Listeners to The Cynic podcast network will have heard an excellent episode this month about Celtic’s brand, featuring former Dundee United midfielder turned Creative Director John Paul Hughes.

If you didn’t catch it – I don’t know what you’re currently spending eight quid a month on, but it would be better spent on a Cynic subscription – here’s the gist: John Paul explained what a brand is (hint: it’s not about the logo) and what it can mean in 2021, especially for an organisation like Celtic that prides itself on being about something, rather than just playing football a few times a week. 

It’s what other people say when you aren’t in the room is how John Paul Hughes put it. While I’ve never played for Dundee United, I’ve also worked extensively in advertising and my theory has always been that the best way to think about it is to imagine what something is without describing anything about it. What are its values? What are its characteristics? What does it mean? At the risk of sounding like a first year philosophy student, these questions do actually matter. 

In a football context, it might be better put like this: How do Brazil play? What does an Ajax player look like? How do Mourinho teams play? Now I could tell you the facts that Brazil haven’t played like that since about 1982, that Edgar Davids and Nigel de Jong are both Ajax youth products and that Mourinho’s Real outscored Guardiola’s Barcelona twice, but the brand says the opposite.

Good brands are, at their heart, authentic. You can invent a brand from thin air, but it takes years to establish it and make it authentic. Once it is established, it can be almost bullet proof. It’s why we want Adidas tops and not Castore ones.

In terms of Celtic, there are three brands at play that I want to talk about. There’s the marketing brand, the footballing brand and the transfer brand. Nothing here is groundbreaking, but they are three strands of what Celtic could mean under Dominic McKay that we would do well to have top of mind when instituting a new culture, because ultimately the internal culture is reflected in the outward facing brand.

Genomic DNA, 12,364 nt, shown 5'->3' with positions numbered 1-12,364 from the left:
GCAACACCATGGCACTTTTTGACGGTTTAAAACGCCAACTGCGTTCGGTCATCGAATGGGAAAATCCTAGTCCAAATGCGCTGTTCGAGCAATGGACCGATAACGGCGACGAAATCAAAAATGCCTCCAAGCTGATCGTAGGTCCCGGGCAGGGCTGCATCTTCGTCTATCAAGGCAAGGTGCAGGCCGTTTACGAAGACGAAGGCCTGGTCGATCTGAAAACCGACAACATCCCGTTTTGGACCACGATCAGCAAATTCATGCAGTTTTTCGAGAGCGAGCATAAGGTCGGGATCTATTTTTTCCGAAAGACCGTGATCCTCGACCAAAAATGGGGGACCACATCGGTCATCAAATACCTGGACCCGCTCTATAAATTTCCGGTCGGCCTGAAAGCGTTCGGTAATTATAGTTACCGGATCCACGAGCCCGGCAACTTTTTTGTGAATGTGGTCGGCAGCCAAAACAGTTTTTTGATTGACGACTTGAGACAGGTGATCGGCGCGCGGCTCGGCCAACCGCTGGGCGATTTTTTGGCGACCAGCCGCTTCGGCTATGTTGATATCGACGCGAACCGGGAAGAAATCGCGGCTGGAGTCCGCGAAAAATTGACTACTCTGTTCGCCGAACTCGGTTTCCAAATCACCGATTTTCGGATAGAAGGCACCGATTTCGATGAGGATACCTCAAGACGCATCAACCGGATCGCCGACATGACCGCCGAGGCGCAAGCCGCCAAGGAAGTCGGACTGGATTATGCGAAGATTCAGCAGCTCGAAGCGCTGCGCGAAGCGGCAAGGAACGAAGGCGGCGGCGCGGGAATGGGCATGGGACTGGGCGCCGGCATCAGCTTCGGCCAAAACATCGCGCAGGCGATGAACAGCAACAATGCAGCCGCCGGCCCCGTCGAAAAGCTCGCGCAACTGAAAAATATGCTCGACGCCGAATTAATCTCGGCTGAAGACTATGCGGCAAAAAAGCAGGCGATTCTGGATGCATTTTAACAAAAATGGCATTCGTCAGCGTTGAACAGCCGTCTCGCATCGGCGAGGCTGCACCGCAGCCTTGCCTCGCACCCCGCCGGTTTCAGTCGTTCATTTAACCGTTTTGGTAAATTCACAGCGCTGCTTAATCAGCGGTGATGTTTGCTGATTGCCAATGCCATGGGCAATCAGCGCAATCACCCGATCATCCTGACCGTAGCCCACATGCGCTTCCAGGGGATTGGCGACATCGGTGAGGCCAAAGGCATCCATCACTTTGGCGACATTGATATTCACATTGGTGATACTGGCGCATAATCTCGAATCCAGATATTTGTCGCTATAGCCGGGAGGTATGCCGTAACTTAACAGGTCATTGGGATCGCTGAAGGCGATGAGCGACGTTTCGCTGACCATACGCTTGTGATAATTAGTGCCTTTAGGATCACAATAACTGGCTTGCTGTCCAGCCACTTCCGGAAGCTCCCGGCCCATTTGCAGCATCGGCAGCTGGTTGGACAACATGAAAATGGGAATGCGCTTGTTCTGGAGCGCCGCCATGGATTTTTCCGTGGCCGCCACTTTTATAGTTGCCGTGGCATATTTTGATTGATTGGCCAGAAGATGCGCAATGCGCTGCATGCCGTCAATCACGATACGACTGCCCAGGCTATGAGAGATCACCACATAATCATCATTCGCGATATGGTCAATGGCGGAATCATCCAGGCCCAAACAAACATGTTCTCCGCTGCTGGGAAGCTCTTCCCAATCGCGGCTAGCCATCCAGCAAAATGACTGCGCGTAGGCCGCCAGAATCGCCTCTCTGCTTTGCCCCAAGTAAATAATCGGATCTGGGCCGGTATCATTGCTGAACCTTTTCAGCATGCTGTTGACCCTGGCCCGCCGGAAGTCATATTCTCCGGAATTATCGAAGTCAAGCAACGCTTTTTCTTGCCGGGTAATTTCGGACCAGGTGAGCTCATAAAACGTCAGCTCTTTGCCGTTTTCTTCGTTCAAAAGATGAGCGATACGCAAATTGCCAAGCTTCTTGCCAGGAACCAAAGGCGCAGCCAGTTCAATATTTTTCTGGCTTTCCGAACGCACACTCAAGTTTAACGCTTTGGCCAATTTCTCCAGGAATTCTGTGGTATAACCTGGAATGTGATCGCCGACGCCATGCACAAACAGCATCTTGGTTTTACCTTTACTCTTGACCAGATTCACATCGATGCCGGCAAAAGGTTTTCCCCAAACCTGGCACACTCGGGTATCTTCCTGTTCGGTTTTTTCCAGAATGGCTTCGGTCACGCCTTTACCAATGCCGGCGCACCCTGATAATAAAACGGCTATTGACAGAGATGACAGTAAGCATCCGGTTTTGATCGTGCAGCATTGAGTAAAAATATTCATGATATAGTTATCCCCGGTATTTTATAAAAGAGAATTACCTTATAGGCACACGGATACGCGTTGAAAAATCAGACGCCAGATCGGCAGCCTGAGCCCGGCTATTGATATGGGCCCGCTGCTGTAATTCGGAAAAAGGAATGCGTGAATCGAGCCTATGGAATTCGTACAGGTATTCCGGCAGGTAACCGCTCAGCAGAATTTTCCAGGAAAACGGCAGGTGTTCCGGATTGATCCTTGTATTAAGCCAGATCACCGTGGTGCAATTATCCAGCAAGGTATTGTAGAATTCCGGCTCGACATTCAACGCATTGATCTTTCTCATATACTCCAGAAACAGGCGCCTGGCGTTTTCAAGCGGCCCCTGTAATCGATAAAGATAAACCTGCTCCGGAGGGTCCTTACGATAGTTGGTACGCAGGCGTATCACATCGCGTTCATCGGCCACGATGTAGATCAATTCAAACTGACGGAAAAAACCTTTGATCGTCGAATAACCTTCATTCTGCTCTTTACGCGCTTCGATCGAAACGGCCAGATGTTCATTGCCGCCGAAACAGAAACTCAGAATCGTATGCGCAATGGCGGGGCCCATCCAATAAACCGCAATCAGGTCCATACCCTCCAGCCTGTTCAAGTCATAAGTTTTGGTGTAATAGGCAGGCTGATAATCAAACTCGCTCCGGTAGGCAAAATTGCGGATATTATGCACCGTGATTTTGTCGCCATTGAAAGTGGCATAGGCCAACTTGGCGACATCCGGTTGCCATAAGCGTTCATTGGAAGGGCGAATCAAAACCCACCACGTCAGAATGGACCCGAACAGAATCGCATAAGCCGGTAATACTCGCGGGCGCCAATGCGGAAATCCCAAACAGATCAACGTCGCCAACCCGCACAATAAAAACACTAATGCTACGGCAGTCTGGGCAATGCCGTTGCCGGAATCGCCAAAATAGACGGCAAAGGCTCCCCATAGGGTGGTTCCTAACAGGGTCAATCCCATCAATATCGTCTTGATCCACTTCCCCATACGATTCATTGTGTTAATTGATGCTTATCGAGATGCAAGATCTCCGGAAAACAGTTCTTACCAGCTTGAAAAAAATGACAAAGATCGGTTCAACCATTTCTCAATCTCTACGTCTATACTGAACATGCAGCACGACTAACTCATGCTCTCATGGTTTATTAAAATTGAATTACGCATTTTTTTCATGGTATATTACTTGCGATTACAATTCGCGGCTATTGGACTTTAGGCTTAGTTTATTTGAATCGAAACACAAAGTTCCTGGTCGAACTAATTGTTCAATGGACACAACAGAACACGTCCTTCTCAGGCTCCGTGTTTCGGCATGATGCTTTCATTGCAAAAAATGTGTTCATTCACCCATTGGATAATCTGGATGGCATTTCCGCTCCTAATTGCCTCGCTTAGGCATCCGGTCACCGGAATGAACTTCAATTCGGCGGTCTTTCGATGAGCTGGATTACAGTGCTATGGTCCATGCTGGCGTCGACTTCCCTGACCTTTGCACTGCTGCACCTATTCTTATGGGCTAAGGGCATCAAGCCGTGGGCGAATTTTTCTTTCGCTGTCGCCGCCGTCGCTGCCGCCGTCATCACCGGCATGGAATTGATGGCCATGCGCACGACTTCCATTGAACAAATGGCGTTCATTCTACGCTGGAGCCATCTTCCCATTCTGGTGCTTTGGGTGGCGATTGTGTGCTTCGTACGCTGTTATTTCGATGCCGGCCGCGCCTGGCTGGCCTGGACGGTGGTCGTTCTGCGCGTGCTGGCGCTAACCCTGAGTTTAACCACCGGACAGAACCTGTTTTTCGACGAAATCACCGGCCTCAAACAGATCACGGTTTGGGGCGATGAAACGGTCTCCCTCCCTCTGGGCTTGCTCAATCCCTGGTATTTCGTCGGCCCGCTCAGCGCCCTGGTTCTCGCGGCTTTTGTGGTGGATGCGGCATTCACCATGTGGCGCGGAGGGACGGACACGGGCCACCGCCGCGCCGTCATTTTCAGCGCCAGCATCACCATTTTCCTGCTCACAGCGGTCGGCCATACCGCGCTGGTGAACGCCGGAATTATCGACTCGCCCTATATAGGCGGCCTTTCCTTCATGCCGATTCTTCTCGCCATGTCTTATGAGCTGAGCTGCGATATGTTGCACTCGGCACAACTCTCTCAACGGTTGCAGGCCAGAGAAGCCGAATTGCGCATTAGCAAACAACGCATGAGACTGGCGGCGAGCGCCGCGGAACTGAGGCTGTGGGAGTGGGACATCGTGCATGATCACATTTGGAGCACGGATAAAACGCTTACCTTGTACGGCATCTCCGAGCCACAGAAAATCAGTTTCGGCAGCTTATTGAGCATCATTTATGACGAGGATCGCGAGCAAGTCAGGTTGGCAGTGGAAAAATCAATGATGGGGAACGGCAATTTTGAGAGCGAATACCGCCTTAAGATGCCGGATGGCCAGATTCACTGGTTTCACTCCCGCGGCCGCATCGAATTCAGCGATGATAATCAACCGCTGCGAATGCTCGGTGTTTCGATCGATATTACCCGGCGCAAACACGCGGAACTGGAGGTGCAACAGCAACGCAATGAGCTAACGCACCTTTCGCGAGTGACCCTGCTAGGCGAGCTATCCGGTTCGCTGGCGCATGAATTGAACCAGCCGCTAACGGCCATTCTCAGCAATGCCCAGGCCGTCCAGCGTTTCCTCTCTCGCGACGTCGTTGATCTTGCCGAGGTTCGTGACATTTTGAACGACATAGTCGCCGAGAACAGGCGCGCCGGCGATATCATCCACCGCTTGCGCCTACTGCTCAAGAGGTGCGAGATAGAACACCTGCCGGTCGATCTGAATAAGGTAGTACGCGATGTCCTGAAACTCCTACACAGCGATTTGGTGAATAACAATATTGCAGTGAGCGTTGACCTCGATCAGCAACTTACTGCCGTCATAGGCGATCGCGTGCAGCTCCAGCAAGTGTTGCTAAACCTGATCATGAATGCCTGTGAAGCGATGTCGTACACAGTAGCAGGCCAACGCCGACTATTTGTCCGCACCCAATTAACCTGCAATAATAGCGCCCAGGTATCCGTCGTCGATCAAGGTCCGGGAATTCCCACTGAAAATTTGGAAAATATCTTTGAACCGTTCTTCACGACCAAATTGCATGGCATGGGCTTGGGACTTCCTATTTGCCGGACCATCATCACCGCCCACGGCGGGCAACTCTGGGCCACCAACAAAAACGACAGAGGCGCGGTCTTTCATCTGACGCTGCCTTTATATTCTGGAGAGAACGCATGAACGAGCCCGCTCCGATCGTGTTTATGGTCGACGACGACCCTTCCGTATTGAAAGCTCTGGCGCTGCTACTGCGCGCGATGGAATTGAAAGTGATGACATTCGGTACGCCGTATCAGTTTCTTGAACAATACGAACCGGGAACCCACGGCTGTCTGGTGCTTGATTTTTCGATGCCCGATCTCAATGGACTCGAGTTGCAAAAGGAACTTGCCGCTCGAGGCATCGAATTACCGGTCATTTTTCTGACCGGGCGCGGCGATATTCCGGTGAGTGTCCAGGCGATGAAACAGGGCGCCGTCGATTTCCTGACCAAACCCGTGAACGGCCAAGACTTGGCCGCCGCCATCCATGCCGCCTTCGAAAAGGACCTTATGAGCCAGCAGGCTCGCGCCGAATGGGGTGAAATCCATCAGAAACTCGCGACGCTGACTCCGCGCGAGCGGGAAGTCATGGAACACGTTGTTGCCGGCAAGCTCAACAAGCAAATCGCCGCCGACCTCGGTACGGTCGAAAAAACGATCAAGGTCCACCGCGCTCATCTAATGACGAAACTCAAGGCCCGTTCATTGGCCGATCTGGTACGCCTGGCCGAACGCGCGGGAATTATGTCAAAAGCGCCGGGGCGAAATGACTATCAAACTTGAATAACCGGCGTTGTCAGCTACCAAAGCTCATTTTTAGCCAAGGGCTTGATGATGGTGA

Firstly, the marketing brand is largely us: in terms of Celtic, we have the #AClubLikeNoOther, best fans in the world patter down pat. Everyone and their dog knows that, and that kind of is who we are to the majority of the world. As a Celtic fan who has lived abroad for the better part of the last decade, I can tell you that nobody talks about Lisbon, or Larsson or Republican songs or anything else: they talk about us and Celtic Park. That, by and large, is it. And that’s a good thing. 

It means that we have bargaining power with the club, because we are what they sell and (as the Green Brigade have proven) we can withdraw that power.

It means that means we sit in a rarified air in European circles: people like to draw us, because they want that experience and they want to buy our shirt, because it identifies them with that idea.

If we’re being harsh on ourselves, it’s one of the few things that keeps us relevant on a continental level when the team haven’t done much to justify that relevance. Red Bull Salzburg have a much better recent European record than we do, but nobody gets excited when their highlights come on.